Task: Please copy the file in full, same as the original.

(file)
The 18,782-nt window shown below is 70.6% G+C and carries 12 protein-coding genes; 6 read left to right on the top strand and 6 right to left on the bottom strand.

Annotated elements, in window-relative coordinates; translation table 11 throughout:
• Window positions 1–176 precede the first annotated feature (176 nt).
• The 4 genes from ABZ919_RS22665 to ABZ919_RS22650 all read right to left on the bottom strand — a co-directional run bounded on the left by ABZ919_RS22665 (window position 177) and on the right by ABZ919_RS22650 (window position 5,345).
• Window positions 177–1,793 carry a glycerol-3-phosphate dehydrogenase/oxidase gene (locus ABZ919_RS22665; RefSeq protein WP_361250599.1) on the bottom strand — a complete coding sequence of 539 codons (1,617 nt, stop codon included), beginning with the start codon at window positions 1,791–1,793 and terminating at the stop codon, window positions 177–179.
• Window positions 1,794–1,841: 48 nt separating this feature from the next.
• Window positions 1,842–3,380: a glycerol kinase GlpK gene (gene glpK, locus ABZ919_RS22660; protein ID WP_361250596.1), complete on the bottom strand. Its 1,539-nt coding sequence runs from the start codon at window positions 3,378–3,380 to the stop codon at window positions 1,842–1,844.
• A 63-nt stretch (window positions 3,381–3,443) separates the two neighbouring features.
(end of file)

The 18,782-nt window shown below is 70.6% G+C and carries 12 protein-coding genes; 6 read left to right on the top strand and 6 right to left on the bottom strand.

Annotated elements, in window-relative coordinates; translation table 11 throughout:
• Window positions 1–176 precede the first annotated feature (176 nt).
• The 4 genes from ABZ919_RS22665 to ABZ919_RS22650 all read right to left on the bottom strand — a co-directional run bounded on the left by ABZ919_RS22665 (window position 177) and on the right by ABZ919_RS22650 (window position 5,345).
• Window positions 177–1,793 carry a glycerol-3-phosphate dehydrogenase/oxidase gene (locus ABZ919_RS22665; RefSeq protein WP_361250599.1) on the bottom strand — a complete coding sequence of 539 codons (1,617 nt, stop codon included), beginning with the start codon at window positions 1,791–1,793 and terminating at the stop codon, window positions 177–179.
• Window positions 1,794–1,841: 48 nt separating this feature from the next.
• Window positions 1,842–3,380: a glycerol kinase GlpK gene (gene glpK, locus ABZ919_RS22660; protein ID WP_361250596.1), complete on the bottom strand. Its 1,539-nt coding sequence runs from the start codon at window positions 3,378–3,380 to the stop codon at window positions 1,842–1,844.
• A 63-nt stretch (window positions 3,381–3,443) separates the two neighbouring features.